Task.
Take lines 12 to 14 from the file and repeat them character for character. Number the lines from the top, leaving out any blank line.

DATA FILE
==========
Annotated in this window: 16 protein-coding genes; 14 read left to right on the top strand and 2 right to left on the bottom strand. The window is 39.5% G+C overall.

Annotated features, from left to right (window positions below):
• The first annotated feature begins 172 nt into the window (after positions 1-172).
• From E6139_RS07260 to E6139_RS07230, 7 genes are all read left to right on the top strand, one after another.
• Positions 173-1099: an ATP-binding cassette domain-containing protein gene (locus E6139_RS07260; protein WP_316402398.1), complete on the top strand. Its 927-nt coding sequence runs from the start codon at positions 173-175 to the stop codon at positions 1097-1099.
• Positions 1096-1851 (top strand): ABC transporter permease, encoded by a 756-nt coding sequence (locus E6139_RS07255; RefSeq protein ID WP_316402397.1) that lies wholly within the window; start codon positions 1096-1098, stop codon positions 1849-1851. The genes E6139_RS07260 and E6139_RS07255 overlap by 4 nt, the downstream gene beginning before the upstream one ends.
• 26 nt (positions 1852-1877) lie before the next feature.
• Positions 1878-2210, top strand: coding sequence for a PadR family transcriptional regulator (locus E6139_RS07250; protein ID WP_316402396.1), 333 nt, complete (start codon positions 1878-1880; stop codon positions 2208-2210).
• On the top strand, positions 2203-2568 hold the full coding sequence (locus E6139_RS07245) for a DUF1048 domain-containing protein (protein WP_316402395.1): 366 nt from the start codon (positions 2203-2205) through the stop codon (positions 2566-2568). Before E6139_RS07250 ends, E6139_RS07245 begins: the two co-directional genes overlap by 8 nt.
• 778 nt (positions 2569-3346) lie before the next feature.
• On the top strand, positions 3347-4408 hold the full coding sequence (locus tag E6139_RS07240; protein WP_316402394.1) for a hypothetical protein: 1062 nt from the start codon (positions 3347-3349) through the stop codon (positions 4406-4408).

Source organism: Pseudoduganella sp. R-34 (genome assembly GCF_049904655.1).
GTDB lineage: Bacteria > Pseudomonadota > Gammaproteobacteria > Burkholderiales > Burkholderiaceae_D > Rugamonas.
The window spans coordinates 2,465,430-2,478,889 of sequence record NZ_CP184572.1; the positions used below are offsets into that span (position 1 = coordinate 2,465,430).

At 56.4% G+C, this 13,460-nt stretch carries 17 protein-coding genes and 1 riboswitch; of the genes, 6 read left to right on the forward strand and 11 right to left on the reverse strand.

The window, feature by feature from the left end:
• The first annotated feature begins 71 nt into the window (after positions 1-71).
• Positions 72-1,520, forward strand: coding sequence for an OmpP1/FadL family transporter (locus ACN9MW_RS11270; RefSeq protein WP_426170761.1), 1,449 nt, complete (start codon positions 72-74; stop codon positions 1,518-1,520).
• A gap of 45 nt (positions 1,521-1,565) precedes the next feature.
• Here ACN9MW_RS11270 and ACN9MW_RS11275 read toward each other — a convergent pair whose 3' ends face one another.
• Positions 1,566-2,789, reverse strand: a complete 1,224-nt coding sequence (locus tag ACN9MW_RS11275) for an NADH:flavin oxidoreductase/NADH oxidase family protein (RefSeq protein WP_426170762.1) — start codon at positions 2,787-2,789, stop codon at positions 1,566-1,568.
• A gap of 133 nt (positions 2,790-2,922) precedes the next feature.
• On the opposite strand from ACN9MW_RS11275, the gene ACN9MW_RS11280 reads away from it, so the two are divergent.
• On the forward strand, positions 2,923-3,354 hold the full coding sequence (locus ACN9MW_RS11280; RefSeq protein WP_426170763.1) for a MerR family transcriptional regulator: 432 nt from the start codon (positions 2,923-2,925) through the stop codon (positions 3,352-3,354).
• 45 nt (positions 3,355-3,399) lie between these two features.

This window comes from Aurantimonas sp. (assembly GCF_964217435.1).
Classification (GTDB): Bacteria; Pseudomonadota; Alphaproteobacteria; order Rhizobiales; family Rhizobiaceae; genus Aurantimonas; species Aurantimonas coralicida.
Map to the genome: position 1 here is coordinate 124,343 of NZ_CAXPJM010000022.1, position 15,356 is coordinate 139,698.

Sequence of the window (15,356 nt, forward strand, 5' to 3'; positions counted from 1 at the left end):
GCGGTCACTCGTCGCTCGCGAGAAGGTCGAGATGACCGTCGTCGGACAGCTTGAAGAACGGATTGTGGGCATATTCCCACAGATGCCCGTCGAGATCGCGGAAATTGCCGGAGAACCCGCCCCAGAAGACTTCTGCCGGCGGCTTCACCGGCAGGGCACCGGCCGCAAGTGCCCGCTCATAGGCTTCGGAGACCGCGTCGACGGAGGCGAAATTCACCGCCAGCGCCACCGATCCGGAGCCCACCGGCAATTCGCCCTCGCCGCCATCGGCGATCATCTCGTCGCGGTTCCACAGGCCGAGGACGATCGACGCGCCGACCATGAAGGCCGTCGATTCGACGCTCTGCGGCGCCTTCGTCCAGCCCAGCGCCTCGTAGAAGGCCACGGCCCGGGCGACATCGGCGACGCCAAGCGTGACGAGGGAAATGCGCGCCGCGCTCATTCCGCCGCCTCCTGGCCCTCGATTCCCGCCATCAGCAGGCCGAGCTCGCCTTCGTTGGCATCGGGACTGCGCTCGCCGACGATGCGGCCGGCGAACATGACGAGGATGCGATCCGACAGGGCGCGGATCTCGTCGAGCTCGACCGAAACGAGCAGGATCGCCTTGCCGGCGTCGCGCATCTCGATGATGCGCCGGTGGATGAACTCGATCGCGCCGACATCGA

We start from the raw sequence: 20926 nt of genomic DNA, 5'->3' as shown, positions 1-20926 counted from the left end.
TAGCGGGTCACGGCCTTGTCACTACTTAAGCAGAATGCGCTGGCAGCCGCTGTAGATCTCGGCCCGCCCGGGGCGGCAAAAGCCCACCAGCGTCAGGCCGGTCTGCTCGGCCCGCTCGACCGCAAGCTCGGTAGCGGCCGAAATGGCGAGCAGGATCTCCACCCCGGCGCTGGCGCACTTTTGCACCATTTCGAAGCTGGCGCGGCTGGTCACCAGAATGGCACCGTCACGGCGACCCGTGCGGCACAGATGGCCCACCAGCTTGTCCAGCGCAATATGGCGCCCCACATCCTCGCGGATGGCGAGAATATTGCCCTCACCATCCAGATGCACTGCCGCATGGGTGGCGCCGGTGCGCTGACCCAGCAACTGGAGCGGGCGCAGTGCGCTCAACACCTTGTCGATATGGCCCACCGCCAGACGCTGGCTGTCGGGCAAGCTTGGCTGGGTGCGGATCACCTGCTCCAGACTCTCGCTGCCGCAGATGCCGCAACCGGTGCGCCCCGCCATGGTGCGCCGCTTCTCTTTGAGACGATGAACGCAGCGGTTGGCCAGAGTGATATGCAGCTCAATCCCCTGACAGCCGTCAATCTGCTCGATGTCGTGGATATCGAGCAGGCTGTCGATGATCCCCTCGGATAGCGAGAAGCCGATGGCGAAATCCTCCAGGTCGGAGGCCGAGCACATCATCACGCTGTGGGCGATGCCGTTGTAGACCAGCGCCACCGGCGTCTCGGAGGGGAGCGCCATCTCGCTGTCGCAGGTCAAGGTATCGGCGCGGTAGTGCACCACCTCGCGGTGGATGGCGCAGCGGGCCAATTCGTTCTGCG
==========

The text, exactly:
Source organism: Pseudoduganella sp. R-34 (genome assembly GCF_049904655.1).
GTDB lineage: Bacteria > Pseudomonadota > Gammaproteobacteria > Burkholderiales > Burkholderiaceae_D > Rugamonas.
The window spans coordinates 2,465,430-2,478,889 of sequence record NZ_CP184572.1; the positions used below are offsets into that span (position 1 = coordinate 2,465,430).